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It is astounding that as we face a harsh cliff-edge Brexit there was practically no mention of the economic impact of Brexit in the Budget. However, I will focus on the challenges facing higher education, which have not been addressed.
The UK currently has a world-leading research base with academics from across the globe. Many of these researchers are EU nationals. In order to protect the quality of this sector, the Prime Minister should be rolling out the red carpet for these staff, begging them to remain here, but instead the Government have only offered vague and confusing messages to EU citizens without providing any guarantees as to their right to stay. This has left many of our EU national friends and colleagues, world leaders in their fields, looking elsewhere for positions. This impacts significantly on the economy. International students, both EU and non-EU, are worth over £25 billion to the UK economy and provide a significant boost to regional jobs and businesses. Research conducted for Universities UK on the economic impact of those students shows that in 2014-15, spending by international students supported more than 200,000 jobs in university towns and cities, with the transport and retail sectors benefiting greatly from their spending.
The UK is currently the second most popular destination for overseas students, after the US. In 2014, the 400,000-plus international students in the UK made up 19% of all students registered at UK universities. They come here not because they like the weather, but because of the quality of courses on offer and the research being conducted. Without international research expertise, we will struggle to attract those students and we will feel the economic pinch.
The picture in Scotland, of course, is similar to that in the UK as a whole. Scotland’s higher education institutions benefit greatly from EU funding programmes, but how much longer that continues is currently in the hands of the UK Government, and that is a huge worry. Through Horizon 2020, Scottish higher education has secured more than €217 million. That funding is vital for attracting skills and talents and for keeping our research institutions at the top of international league tables. Without that funding stream and the associated collaborations, our institutions may struggle to remain internationally competitive. As well as losing international students, we could fall behind other economies in terms of productivity and innovation.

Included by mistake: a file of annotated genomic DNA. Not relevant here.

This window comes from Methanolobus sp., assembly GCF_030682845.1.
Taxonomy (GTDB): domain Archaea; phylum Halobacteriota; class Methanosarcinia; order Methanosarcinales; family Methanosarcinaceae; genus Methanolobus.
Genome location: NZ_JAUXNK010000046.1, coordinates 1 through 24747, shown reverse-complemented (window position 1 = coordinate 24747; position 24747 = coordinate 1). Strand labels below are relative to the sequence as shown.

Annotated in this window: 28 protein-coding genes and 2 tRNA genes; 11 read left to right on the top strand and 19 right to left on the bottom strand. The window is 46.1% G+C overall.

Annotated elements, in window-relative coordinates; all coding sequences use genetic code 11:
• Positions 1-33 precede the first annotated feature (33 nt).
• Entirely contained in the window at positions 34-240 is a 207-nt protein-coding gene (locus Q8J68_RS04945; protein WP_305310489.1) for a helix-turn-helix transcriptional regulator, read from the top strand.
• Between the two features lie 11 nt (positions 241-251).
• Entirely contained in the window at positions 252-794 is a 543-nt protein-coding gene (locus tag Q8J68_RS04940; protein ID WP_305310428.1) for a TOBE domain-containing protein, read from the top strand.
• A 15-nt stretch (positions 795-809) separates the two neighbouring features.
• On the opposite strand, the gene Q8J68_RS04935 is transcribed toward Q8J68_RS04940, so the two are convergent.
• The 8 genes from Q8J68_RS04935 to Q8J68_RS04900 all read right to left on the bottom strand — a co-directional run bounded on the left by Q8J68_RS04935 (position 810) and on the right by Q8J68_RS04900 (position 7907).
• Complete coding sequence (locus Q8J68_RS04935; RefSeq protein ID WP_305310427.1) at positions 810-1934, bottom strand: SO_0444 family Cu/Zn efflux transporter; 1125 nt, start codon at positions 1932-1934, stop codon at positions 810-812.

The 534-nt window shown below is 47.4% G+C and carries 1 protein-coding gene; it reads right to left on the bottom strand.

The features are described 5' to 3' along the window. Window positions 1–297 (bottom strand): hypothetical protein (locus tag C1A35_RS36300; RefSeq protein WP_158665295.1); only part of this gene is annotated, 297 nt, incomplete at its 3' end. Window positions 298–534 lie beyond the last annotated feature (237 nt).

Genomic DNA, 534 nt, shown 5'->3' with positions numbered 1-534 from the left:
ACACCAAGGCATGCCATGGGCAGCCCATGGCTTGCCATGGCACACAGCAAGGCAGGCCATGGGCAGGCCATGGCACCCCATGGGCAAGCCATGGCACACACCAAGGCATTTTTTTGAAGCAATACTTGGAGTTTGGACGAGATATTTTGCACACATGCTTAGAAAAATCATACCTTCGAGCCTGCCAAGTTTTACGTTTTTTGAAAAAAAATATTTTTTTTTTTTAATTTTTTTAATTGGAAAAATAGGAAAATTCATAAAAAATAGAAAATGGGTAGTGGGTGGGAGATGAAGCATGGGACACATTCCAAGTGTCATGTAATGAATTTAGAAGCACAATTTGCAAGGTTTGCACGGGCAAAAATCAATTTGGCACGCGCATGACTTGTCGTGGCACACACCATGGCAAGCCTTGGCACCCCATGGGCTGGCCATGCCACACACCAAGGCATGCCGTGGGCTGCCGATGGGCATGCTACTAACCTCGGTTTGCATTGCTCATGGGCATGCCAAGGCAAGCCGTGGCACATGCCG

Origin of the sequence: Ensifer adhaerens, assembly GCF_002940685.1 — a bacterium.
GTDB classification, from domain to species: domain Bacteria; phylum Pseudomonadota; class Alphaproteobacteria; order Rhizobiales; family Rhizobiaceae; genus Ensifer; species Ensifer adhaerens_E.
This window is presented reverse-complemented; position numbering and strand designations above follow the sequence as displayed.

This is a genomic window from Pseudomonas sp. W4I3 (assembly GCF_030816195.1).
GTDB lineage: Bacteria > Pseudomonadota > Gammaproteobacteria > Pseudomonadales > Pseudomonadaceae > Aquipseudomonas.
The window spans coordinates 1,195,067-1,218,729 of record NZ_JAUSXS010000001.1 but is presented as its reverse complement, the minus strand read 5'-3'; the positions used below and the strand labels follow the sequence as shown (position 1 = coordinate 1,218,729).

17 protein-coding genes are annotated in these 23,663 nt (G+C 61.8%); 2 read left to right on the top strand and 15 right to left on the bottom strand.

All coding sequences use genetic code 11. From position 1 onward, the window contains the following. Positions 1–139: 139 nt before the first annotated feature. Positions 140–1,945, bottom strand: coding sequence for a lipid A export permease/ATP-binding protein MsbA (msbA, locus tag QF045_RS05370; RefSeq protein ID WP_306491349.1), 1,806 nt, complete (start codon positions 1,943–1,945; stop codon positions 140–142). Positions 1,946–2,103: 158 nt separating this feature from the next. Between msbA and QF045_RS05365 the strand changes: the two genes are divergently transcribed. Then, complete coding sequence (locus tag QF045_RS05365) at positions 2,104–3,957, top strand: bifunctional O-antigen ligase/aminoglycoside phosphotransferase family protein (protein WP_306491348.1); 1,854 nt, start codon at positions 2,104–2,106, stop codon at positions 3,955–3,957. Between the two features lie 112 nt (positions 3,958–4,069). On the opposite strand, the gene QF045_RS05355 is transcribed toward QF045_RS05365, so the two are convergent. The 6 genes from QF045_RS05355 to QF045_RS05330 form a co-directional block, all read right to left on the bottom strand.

The Chancellor has not made clear how the UK Government are going to match that threatened funding. To not do so would just prolong the uncertainty, which is already causing much anxiety in the sector. Securing our future in Horizon 2020 and its successor programme should be a priority.
I am really positive about the £300 million being offered in England to support 1,000 new PhD places and fellowships in STEM subjects, but I do wonder where the supervisors and lecturers will come from. Will EU nationals be welcome to apply for those posts? Will they be welcome to stay?
There is £320 million of funding for 110 new free schools and grammars, but we know that the single most important resource in ensuring excellence in education is the teacher. We have already seen an erosion in the terms and conditions of teachers in England under this Tory Government. Can the Tories now guarantee that nationally agreed pay scales and conditions such as maternity and sick pay will be guaranteed? At least Scotland now has the possibility of a new and brighter future.